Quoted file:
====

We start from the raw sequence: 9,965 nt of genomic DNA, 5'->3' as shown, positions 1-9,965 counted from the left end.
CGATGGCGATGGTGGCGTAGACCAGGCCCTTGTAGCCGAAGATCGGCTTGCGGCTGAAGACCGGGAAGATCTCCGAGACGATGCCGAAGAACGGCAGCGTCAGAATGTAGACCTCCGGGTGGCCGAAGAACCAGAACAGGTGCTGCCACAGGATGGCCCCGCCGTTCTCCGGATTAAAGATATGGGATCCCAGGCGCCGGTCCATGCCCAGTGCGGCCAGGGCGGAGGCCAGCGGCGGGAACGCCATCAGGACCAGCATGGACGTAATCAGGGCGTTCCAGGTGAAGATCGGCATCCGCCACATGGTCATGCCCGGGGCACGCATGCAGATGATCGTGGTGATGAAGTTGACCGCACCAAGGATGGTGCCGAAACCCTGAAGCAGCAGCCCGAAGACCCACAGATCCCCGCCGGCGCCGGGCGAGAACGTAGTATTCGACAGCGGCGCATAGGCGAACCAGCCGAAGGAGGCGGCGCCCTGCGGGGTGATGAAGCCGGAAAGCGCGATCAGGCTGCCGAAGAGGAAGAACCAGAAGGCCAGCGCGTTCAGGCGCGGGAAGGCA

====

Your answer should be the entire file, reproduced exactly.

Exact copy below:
We start from the raw sequence: 9,965 nt of genomic DNA, 5'->3' as shown, positions 1-9,965 counted from the left end.
CGATGGCGATGGTGGCGTAGACCAGGCCCTTGTAGCCGAAGATCGGCTTGCGGCTGAAGACCGGGAAGATCTCCGAGACGATGCCGAAGAACGGCAGCGTCAGAATGTAGACCTCCGGGTGGCCGAAGAACCAGAACAGGTGCTGCCACAGGATGGCCCCGCCGTTCTCCGGATTAAAGATATGGGATCCCAGGCGCCGGTCCATGCCCAGTGCGGCCAGGGCGGAGGCCAGCGGCGGGAACGCCATCAGGACCAGCATGGACGTAATCAGGGCGTTCCAGGTGAAGATCGGCATCCGCCACATGGTCATGCCCGGGGCACGCATGCAGATGATCGTGGTGATGAAGTTGACCGCACCAAGGATGGTGCCGAAACCCTGAAGCAGCAGCCCGAAGACCCACAGATCCCCGCCGGCGCCGGGCGAGAACGTAGTATTCGACAGCGGCGCATAGGCGAACCAGCCGAAGGAGGCGGCGCCCTGCGGGGTGATGAAGCCGGAAAGCGCGATCAGGCTGCCGAAGAGGAAGAACCAGAAGGCCAGCGCGTTCAGGCGCGGGAAGGCA